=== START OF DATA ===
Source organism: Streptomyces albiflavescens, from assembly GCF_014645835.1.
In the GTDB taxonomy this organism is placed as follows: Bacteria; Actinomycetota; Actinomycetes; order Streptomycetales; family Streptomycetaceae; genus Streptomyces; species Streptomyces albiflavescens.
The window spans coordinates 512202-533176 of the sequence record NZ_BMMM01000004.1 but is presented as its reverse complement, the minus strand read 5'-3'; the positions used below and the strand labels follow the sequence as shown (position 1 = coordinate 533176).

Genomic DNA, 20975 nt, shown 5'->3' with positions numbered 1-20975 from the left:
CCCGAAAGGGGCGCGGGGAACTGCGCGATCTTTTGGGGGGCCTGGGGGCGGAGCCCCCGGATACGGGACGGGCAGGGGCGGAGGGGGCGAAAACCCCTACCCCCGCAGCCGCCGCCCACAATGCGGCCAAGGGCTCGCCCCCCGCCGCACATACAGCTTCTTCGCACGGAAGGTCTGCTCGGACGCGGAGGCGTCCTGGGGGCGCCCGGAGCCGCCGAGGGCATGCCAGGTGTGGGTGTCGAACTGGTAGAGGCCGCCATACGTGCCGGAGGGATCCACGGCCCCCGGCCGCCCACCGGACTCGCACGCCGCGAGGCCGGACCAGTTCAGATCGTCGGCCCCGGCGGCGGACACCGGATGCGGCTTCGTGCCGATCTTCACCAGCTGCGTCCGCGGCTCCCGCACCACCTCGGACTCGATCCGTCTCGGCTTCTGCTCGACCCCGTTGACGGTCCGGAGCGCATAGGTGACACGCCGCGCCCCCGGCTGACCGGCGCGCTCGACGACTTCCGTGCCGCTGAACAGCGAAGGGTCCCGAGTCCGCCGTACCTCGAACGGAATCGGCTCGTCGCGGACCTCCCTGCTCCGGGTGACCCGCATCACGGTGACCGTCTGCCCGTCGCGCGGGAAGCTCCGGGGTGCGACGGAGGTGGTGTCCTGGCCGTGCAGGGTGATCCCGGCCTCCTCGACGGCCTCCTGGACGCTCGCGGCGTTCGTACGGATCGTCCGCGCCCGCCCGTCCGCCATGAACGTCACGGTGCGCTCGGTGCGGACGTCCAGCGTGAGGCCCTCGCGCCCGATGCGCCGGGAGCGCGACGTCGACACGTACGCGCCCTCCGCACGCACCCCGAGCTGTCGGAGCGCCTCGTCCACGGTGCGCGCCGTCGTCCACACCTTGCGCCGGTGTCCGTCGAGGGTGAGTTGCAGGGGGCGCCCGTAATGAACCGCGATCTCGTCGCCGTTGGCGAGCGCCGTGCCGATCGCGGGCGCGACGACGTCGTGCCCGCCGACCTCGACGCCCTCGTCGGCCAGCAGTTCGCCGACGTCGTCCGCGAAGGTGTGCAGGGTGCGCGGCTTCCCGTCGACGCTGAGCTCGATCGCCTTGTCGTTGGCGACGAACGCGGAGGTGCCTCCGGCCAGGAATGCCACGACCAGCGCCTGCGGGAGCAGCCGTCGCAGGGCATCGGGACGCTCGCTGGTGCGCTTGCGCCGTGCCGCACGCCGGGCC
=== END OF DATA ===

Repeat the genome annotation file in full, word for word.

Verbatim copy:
Source organism: Streptomyces albiflavescens, from assembly GCF_014645835.1.
In the GTDB taxonomy this organism is placed as follows: Bacteria; Actinomycetota; Actinomycetes; order Streptomycetales; family Streptomycetaceae; genus Streptomyces; species Streptomyces albiflavescens.
The window spans coordinates 512202-533176 of the sequence record NZ_BMMM01000004.1 but is presented as its reverse complement, the minus strand read 5'-3'; the positions used below and the strand labels follow the sequence as shown (position 1 = coordinate 533176).

Genomic DNA, 20975 nt, shown 5'->3' with positions numbered 1-20975 from the left:
CCCGAAAGGGGCGCGGGGAACTGCGCGATCTTTTGGGGGGCCTGGGGGCGGAGCCCCCGGATACGGGACGGGCAGGGGCGGAGGGGGCGAAAACCCCTACCCCCGCAGCCGCCGCCCACAATGCGGCCAAGGGCTCGCCCCCCGCCGCACATACAGCTTCTTCGCACGGAAGGTCTGCTCGGACGCGGAGGCGTCCTGGGGGCGCCCGGAGCCGCCGAGGGCATGCCAGGTGTGGGTGTCGAACTGGTAGAGGCCGCCATACGTGCCGGAGGGATCCACGGCCCCCGGCCGCCCACCGGACTCGCACGCCGCGAGGCCGGACCAGTTCAGATCGTCGGCCCCGGCGGCGGACACCGGATGCGGCTTCGTGCCGATCTTCACCAGCTGCGTCCGCGGCTCCCGCACCACCTCGGACTCGATCCGTCTCGGCTTCTGCTCGACCCCGTTGACGGTCCGGAGCGCATAGGTGACACGCCGCGCCCCCGGCTGACCGGCGCGCTCGACGACTTCCGTGCCGCTGAACAGCGAAGGGTCCCGAGTCCGCCGTACCTCGAACGGAATCGGCTCGTCGCGGACCTCCCTGCTCCGGGTGACCCGCATCACGGTGACCGTCTGCCCGTCGCGCGGGAAGCTCCGGGGTGCGACGGAGGTGGTGTCCTGGCCGTGCAGGGTGATCCCGGCCTCCTCGACGGCCTCCTGGACGCTCGCGGCGTTCGTACGGATCGTCCGCGCCCGCCCGTCCGCCATGAACGTCACGGTGCGCTCGGTGCGGACGTCCAGCGTGAGGCCCTCGCGCCCGATGCGCCGGGAGCGCGACGTCGACACGTACGCGCCCTCCGCACGCACCCCGAGCTGTCGGAGCGCCTCGTCCACGGTGCGCGCCGTCGTCCACACCTTGCGCCGGTGTCCGTCGAGGGTGAGTTGCAGGGGGCGCCCGTAATGAACCGCGATCTCGTCGCCGTTGGCGAGCGCCGTGCCGATCGCGGGCGCGACGACGTCGTGCCCGCCGACCTCGACGCCCTCGTCGGCCAGCAGTTCGCCGACGTCGTCCGCGAAGGTGTGCAGGGTGCGCGGCTTCCCGTCGACGCTGAGCTCGATCGCCTTGTCGTTGGCGACGAACGCGGAGGTGCCTCCGGCCAGGAATGCCACGACCAGCGCCTGCGGGAGCAGCCGTCGCAGGGCATCGGGACGCTCGCTGGTGCGCTTGCGCCGTGCCGCACGCCGGGCC